If You Like

Season Three of Downton Abbey started last night here in the States– or Series Three, if we’re going to be British about it– moving from World War I into the postwar period.

If you like books set in England during the early part of the interwar period, you’ll probably like….

The Ashford Affair! A significant part of the book takes place in London in that 1920 stretch as the characters attempt to deal with the tremendous change the war has brought;

— Simone St. James, The Haunting of Maddy Clare, a beautifully written ghost story set in the aftermath of World War I;

— Charles Todd, A Test of Wills, the first Inspector Ian Rutledge mystery, set in the immediate aftermath of World War I;

— Jacqueline Winspear, Maisie Dobbs and its sequels, mysteries set in that post-war period;

— Rhy Bowen’s Royal Spyness books, starting with Her Royal Spyness, mysteries in which the amateur sleuth is a distant heir to the throne.

For those who like a bit of nonfiction:

— Robert Graves (yes, the same Robert Graves who wrote I, Claudius!), Good-Bye to All That, a moving memoir of both his war years and the dislocation of attempting to settle back into civilian life after;

— Robert Graves, The Long Week-End: A Social History of Great Britain 1918-1939, less personal, but still deeply intriguing, Graves’s attempt to makes sense of the interwar years;

— Juliet Nicolson, The Great Silence: Britain from the Shadow of the First World War to the Dawn of the Jazz Age, an in depth look at English society in the immediate aftermath of the war;

— Anne de Courcy, The Viceroy’s Daughters: The Lives of the Curzon Sisters, a book that spans a much longer time period, but the period of the girls’ debuts dovetails with that immediate post-war period.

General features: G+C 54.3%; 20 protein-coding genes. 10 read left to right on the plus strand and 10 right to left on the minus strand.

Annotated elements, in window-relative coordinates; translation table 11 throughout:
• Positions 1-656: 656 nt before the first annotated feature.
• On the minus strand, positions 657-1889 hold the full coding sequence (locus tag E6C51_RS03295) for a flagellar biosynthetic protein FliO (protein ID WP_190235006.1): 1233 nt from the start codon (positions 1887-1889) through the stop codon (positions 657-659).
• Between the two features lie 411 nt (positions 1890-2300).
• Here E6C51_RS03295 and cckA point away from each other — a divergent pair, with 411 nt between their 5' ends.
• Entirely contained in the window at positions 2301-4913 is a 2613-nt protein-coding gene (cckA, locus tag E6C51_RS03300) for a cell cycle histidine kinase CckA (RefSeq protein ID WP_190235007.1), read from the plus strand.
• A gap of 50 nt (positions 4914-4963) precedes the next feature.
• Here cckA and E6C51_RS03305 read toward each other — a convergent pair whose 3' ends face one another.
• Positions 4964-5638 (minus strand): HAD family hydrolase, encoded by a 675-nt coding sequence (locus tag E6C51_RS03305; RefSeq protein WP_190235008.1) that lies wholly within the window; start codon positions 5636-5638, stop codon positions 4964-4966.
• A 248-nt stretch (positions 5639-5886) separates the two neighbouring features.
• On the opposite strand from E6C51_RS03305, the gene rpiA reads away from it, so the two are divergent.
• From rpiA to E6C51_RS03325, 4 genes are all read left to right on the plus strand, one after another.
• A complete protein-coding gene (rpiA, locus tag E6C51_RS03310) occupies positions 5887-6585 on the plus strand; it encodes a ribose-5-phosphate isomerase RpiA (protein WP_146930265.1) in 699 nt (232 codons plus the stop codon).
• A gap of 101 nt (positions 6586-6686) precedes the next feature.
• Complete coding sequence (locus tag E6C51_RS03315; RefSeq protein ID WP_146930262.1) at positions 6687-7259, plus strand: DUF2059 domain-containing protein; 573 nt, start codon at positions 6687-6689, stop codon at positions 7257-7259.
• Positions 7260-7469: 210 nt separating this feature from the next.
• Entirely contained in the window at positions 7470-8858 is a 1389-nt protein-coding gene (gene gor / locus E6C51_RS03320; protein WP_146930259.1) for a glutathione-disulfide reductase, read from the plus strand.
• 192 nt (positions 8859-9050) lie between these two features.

I’ve made a deliberate choice to leave out all the Mitford and Waugh novels and Bright Young Things books (The Brideshead Generation, Bright Young People, Hons and Rebels) since those don’t really pick up until several years later. That’s a topic for another post….

What early interwar books would you recommend?


  1. Nessa on January 7, 2013 at 1:30 pm

    One of my favorites is R.F. Delderfield’s “To Serve Them All My Days”.

  2. Am7 on January 7, 2013 at 2:09 pm

    The Royal Spyness series makes no sense here!
    It takes place in the 1930’s all of it. If you include the Royal Spyness you should Mitford and the rest!

  3. Alice on January 7, 2013 at 2:17 pm

    The Return of Captain John Emmett by Elizabeth Speller. Also the sequel The Strange Fate of Kitty Easton. Both are set in the aftermath of WWI. Also, The House at Riverton by Kate Morton.

    • Liz on January 9, 2013 at 1:30 pm

      Absolutely love the mysteries by Elizabeth Speller! Laurence is such a great character, both fully likeable and flawed. Hoping another one comes out soon.

  4. Pat on January 7, 2013 at 4:45 pm

    Dolores Gordon-Smith writes mysteries with Jack Haldean, set right after the Great War. Also, Rennie Airth’s book, River of Darkness, follows John Madden of Scotland Yard after the war; 2 more books takes him to WW2. Catriona McPherson’s Dandy Gilver stories take place postwar into the 1920’s. Barbara Cleverly has 2 series: Joe Sandilands and Laetitia Talbot. I recommend both of them. That pre- and post-Great War era is one of the most interesting to me, so I tend to gravitate to mysteries set then. Oh, and Charles Todd’s Bess Crawford series too; the stories are set during the war and Bess is a nurse.

  5. Elizabeth Kerri Mahon on January 7, 2013 at 4:48 pm

    Carola Dunn’s Daisy Dalrymple Mysteries are wonderful and set in the 1920’s in London and various country houses.

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